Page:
Great splatters of draconic mucus aren’t enough to make this story soar.

BE A GOOD DRAGON

Enzo the dragon has a most disastrous cold.

“When cinders come showering down from the skies… // And thunder is rumbling, / and smoke burns your eyes… / Then run like a rabbit! Fly like the breeze— // Enzo the dragon is starting to sneeze.” Enzo’s mother tells him to cover his sneeze, but he does not. It is so explosive it launches him into the air, and the wingless dragon flies over fields and pastures toward town. The peasants, a diverse bunch, flee their thatched homes. A dark-skinned royal magician appears on the scene at the behest of the king and the queen and sensibly prescribes fluids and rest. Like many a cold-sufferer before him, Enzo resists: he wants to be made well instantly and doesn’t need a nap. Along come the knights, but even they can’t get close to Enzo. The magician makes a vat of “abraca-brew,” which Enzo drinks before falling asleep. Once he wakes, he’s better. The text closes by counseling readers to “be a good dragon” and cover their sneezes. Cyrus’ double-page spreads are bright and full of sneeze-driven energy, and green-scaled, knobby-crested Enzo is appealing. The rhyming text amusingly reproduces Enzo’s stuffy-nosed entreaties for help among other onomatopoeia, but the story is the weak link. Literal-minded youngsters will wonder what’s going on when both the wizard and Enzo seem to capitulate to each other, the former by brewing the brew and the latter by drinking it and then napping. Is it a trick? A sleeping potion? Or just inconsistent?

Great splatters of draconic mucus aren’t enough to make this story soar. (Picture book. 3-7)

Pub Date: Feb. 15, 2018

ISBN: 978-1-58536-383-4

Page Count: 32

Publisher: Sleeping Bear Press

Review Posted Online: Nov. 22, 2017

Kirkus Reviews Issue: Dec. 15, 2017

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A wandering effort, happy but pointless.

DRAGONS LOVE TACOS

From the Dragons Love Tacos series

The perfect book for kids who love dragons and mild tacos.

Rubin’s story starts with an incantatory edge: “Hey, kid! Did you know that dragons love tacos? They love beef tacos and chicken tacos. They love really big gigantic tacos and tiny little baby tacos as well.” The playing field is set: dragons, tacos. As a pairing, they are fairly silly, and when the kicker comes in—that dragons hate spicy salsa, which ignites their inner fireworks—the silliness is sillier still. Second nature, after all, is for dragons to blow flames out their noses. So when the kid throws a taco party for the dragons, it seems a weak device that the clearly labeled “totally mild” salsa comes with spicy jalapenos in the fine print, prompting the dragons to burn down the house, resulting in a barn-raising at which more tacos are served. Harmless, but if there is a parable hidden in the dragon-taco tale, it is hidden in the unlit deep, and as a measure of lunacy, bridled or unbridled, it doesn’t make the leap into the outer reaches of imagination. Salmieri’s artwork is fitting, with a crabbed, ethereal line work reminiscent of Peter Sís, but the story does not offer it enough range.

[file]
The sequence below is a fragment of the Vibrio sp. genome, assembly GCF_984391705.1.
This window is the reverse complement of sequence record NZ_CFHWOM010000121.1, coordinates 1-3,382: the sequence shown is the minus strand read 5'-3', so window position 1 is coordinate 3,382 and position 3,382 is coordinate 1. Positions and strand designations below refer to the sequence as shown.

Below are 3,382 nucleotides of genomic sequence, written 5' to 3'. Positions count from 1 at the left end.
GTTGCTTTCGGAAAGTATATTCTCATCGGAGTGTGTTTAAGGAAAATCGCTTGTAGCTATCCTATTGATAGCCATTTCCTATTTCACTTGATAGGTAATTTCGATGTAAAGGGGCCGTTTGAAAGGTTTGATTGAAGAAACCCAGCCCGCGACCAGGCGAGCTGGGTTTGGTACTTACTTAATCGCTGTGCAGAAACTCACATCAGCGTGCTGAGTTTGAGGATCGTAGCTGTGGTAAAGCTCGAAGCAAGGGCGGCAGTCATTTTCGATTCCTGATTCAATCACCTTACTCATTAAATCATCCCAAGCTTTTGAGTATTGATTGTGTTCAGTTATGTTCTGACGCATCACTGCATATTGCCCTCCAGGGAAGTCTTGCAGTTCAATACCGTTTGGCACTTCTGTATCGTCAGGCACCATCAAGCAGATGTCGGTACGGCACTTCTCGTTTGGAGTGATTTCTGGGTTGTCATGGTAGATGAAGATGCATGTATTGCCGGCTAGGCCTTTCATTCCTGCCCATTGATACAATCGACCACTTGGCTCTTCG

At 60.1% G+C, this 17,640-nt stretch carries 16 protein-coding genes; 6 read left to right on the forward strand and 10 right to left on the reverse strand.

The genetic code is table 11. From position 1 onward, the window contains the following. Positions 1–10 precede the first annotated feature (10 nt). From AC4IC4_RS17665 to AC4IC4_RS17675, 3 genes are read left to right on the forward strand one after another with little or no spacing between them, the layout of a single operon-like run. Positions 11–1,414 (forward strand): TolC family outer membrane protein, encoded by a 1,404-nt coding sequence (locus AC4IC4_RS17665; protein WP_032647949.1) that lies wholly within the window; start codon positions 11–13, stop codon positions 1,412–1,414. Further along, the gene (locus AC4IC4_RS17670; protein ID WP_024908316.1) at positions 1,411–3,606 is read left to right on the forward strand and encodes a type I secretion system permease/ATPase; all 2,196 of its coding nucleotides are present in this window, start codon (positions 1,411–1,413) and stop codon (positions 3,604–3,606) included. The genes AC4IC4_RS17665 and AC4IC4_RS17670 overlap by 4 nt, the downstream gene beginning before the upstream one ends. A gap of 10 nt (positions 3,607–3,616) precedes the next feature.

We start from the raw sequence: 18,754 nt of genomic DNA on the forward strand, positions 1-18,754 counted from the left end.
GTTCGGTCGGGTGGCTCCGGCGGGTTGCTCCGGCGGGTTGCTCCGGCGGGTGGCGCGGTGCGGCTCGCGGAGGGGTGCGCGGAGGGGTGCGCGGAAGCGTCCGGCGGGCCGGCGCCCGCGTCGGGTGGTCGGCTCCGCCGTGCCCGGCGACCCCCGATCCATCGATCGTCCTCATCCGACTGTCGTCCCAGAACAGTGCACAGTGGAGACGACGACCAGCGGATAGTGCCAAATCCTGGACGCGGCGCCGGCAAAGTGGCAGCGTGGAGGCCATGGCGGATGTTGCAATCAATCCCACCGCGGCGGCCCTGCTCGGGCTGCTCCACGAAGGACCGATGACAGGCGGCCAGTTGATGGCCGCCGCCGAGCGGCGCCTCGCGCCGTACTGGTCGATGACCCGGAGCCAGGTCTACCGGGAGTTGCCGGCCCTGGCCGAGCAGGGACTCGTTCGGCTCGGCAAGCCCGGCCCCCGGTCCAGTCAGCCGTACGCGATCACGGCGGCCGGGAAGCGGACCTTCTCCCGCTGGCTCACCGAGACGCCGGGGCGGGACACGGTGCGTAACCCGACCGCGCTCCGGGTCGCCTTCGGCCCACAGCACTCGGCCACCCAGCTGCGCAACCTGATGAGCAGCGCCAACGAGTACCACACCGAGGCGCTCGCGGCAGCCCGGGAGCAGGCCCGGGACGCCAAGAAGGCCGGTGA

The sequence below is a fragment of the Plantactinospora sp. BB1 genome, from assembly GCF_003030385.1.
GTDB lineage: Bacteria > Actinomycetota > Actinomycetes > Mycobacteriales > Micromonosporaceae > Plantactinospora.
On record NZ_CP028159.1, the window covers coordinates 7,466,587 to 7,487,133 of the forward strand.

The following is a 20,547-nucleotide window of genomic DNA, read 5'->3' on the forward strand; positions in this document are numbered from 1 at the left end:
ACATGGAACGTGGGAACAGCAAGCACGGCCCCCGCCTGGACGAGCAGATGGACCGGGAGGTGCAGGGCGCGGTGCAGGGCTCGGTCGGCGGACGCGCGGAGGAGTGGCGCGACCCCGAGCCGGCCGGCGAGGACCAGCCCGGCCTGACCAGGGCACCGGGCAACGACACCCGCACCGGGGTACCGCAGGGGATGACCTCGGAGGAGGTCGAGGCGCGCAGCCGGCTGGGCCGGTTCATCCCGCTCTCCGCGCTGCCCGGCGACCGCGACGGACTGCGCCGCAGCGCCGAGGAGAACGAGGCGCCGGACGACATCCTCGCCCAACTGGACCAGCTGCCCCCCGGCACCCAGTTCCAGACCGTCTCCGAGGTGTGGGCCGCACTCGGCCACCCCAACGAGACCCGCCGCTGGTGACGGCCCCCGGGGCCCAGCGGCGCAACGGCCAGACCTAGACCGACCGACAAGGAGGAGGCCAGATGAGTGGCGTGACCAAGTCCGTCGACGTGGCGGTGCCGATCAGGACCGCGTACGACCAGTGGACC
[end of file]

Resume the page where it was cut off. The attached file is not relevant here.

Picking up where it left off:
A wandering effort, happy but pointless. (Picture book. 3-5)

Pub Date: June 14, 2012

ISBN: 978-0-8037-3680-1

Page Count: 40

Publisher: Dial Books

Review Posted Online: March 28, 2012

Kirkus Reviews Issue: April 15, 2012

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PIRATES DON'T TAKE BATHS

Echoes of Runaway Bunny color this exchange between a bath-averse piglet and his patient mother. Using a strategy that would probably be a nonstarter in real life, the mother deflects her stubborn offspring’s string of bath-free occupational conceits with appeals to reason: “Pirates NEVER EVER take baths!” “Pirates don’t get seasick either. But you do.” “Yeesh. I’m an astronaut, okay?” “Well, it is hard to bathe in zero gravity. It’s hard to poop and pee in zero gravity too!” And so on, until Mom’s enticing promise of treasure in the deep sea persuades her little Treasure Hunter to take a dive. Chunky figures surrounded by lots of bright white space in Segal’s minimally detailed watercolors keep the visuals as simple as the plotline. The language isn’t quite as basic, though, and as it rendered entirely in dialogue—Mother Pig’s lines are italicized—adult readers will have to work hard at their vocal characterizations for it to make any sense. Moreover, younger audiences (any audiences, come to that) may wonder what the piggy’s watery closing “EUREKA!!!” is all about too. Not particularly persuasive, but this might coax a few young porkers to get their trotters into the tub. (Picture book. 4-6)

Pub Date: March 1, 2011

ISBN: 978-0-399-25425-3

Page Count: 32

Publisher: Philomel

Review Posted Online: Jan. 26, 2011

Kirkus Reviews Issue: Feb. 1, 2011

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